MethodsFrom nine Alberta sawmills, 210 wood dust samples (inhalable) were collected with personal monitors using IOM (Institute of Occupational Medicine) sampler devices. Nine mills were pooled and 13 jobs were combined into four occupational groups.
ResultsApproximately 9% of samples exceeded the then‐proposed ACGIH TLV (American Conference of Governmental Industrial Hygienists Threshold Limit Value) of 5 mg/m3 TWA (time weighted average) for inhalable wood dust, which has since been revised to 1 mg/m3. There was a significant statistical difference (p<0.001) between the median IPM dust levels of the four occupational groups. “Clean‐up” workers (a subset of sawmill workers) had statistically significant higher mean inhalable dust levels, with 32% of samples for “clean‐up” workers exceeding the proposed ACGIH TLV. The clean‐up occupational group, which has the fewest number of samples collected, had the highest recorded dust levels (34.6 mg/m3), and the highest percentage (32%; 95% CI 14.8% to 49.4%) of IPM samples above the proposed ACGIH NIC TLV of 5 mg/m3. The clean‐up group had the highest geometric mean (3.5 mg/m3), arithmetic mean (5.7 mg/m3) and median (3.1 mg/m3) dust levels, followed by the maintenance, planermill, and sawmill occupational groups.
ConclusionWith particular attention to the “clean‐up” workers, sawmills were advised to review and update their wood dust control methods to improve engineering controls, administrative controls and personal protective equipment. Local exhaust controls, maintenance of equipment (blades, belts, motors and guards) and enclosures may reduce dust emissions. Job rotation during the day is a form of administrative control and has the effect of decreasing the exposure time to wood dust (assuming that the worker is rotated to an area of less dust). When engineering methods and administrative controls are not feasible or practical, personal protective equipment can be used.
Key wordswood dust; sawmills; occupational category
M. Nakano1, Y. Kikuchi1, A. Tanaka2, M. Hirata2, Y. Sano1, N. Yoshioka1, Y. Nishiwaki1, T. Takebayashi1, K. Omae1, M. Nakano1. 1Keio University, School of Medicine, Tokyo, Japan; 2Kyushu University, Graduate School of Medical Sciences, Fukuoka, Japan
ObjectivesFive case reports and two epidemiological studies revealed that exposure to hardly soluble indium compound dusts caused interstitial lung injury. To assess exposure–effect and exposure–response relationships between indium exposure and effects on the lungs, we designed a baseline survey in 14 indium plants during December 2003 through December 2006.
MethodsStudy subjects were 488 indium‐exposed, 125 ex‐exposed and 182 non‐exposed workers. Mean age of exposed, ex‐exposed and non‐exposed workers was 36.6, 39.1 and 41.4 years. Indium exposure duration (month) of exposed and ex‐exposed workers was 0.3–488 (median 58.0) and 1.0–252 (60.4). KL‐6, SP‐D, SP‐A, WBC, CRP and spirometry were examined for assessing the effects on lung interstitium. Because indium concentrations in the workplace were not available, we adopted indium in serum (In‐S) as an exposure index. Some potential confounders were also checked.
Results Thegeometric means (GM) of In‐S (ng/ml) in non‐exposed, ex‐exposed and exposed workers were 0.28, 1.28 and 1.30. The GM of KL‐6 (U/ml) was 232, 295 (p<0.05 compared to non‐exposed) and 343 (p<0.05), and that of SP‐D (ng/ml) was 49.3, 51.1 and 58.1 (p<0.05). Other effect indices showed no differences among the three groups. When the exposed workers were classified into eight groups by In‐S (<1, 1–2.9, 3–4.9, 5–9.9, 10–19.9, 20–29.9, 30–49.9, 50 ng/ml), the GM of KL‐6 in each group was 222, 266, 339, 450, 512, 765, 931 and 1435, and that of SP‐D was 41.1, 62.0, 56.1, 69.1, 78.9, 127.5, 125.8 and 151.0. The prevalence (%) of KL‐6 exceeding the reference value (<500) in each group was 3.4, 5.6, 18.9, 35.7, 49.1, 78.9, 81.0 and 100, and that of SP‐D (<110) was 5.4, 14.0, 16.1, 22.0, 32.4, 54.5, 76.9 and 76.9. Compared to the lowest In‐S group (<1), KL‐6 and SP‐D were significantly larger in 3 groups and in 1 groups, and the prevalence of KL‐6 and SP‐D was significantly higher in 3 groups and in 5 groups, respectively.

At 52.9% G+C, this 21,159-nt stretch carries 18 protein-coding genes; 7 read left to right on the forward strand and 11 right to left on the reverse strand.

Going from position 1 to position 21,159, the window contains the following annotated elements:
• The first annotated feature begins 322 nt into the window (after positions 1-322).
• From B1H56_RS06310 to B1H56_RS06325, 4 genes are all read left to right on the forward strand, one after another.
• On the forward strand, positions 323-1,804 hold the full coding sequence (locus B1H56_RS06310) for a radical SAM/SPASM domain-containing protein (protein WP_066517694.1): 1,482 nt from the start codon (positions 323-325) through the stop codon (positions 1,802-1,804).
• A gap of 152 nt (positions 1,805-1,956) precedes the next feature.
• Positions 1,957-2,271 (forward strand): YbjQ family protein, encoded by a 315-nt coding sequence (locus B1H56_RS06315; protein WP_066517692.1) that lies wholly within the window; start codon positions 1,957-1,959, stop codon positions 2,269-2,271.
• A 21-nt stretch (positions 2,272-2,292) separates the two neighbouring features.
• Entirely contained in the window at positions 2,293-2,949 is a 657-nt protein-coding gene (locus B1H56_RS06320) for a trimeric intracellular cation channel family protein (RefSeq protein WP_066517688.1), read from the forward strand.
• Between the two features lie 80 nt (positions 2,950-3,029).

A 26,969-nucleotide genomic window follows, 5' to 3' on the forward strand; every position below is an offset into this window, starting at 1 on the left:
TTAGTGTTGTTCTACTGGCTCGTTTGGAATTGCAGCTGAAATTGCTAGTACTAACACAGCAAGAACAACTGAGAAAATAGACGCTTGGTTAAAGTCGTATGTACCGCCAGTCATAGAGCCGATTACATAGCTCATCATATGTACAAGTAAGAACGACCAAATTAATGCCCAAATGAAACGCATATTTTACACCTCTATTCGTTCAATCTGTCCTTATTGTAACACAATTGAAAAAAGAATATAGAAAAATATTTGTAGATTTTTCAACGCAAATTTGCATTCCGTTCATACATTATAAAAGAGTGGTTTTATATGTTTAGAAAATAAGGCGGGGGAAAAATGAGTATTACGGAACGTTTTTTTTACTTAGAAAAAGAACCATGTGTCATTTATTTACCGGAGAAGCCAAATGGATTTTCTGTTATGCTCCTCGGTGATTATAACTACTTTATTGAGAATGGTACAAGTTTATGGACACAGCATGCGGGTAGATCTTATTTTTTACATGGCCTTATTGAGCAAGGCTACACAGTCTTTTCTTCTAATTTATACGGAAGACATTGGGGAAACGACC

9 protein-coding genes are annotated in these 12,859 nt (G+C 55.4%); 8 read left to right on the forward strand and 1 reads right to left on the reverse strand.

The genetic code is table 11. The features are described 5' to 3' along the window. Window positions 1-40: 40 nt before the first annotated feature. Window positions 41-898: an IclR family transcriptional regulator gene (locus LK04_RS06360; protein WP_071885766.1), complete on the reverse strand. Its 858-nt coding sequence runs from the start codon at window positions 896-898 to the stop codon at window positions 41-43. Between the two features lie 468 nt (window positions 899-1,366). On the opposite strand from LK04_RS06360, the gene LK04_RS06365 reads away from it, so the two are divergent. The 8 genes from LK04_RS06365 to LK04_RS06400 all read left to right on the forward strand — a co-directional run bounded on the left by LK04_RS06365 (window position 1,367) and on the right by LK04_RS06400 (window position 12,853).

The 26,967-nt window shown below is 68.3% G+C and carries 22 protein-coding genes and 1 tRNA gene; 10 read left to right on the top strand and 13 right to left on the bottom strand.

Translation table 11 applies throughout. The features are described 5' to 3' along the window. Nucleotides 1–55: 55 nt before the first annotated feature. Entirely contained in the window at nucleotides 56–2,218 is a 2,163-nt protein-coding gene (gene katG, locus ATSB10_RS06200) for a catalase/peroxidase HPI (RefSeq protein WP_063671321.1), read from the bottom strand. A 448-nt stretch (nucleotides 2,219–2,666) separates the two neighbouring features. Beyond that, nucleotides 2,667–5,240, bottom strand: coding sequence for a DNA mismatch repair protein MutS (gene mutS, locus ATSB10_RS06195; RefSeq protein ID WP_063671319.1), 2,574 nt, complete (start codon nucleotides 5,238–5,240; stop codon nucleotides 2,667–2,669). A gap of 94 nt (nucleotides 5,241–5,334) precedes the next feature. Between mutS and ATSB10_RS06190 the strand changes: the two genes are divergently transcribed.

ConclusionExposure to indium dusts is a risk for KL‐6 and SP‐D increase indicating interstitial lung damage. Sharp exposure–effect and exposure–prevalence relationships were observed. A follow‐up study is necessary to clarify the exposure–incidence relationship.
Key wordsindium; interstitial lung damage; exposure–response relationship
K. A. Zinszer1, V. Gagne2, J. R. Guernsey1. 1Dalhousie University; 2Duke Energy
ObjectivesOffshore petroleum drilling requires the use of complex lubricants. Exposure to drilling fluids can occur through dermal contact or inhalation of mists, vapours, or splashes during certain operations. The health effects of exposure to these fluids have not been widely studied. This study aimed to further knowledge about health effects associated with such exposures in offshore conditions.
MethodsA cross‐sectional observational epidemiological study of 111 drill rig workers currently employed on two rigs operating off the east coast of Canada was conducted. A validated, self‐administered, questionnaire derived from the Haines and Oudyk metalworking fluid survey was used to collect health, exposure and PPE information between December 2003 and February 2004. Descriptive statistical and unconditional logistic regression analyses were conducted using SAS.
ResultsParticipants reported having worked offshore for a mean of 10.2 years. 96% were male. Overall mean age was 39.7 years. 33% were non‐smokers and 31% were current smokers. 73% reported they had regular exposure to drilling fluids (67% direct to clothes and 62% direct to hands). Barrier creams were used by 47% and respirators were used by 40%. Nasal irritation, usual cough, usual phlegm were more frequently reported by exposed versus non‐exposed workers. These symptoms were also more commonly experienced by those working on the drilling floor and marine deck than in other areas. Asthma prevalence was reportedly higher in the currently unexposed versus exposed workers. Usual cough was significantly associated with duration of total exposure, and mud tank and shaker exposures after adjustment for rig, smoking status and atopy. Barrier cream use was protective against developing dry and itchy skin.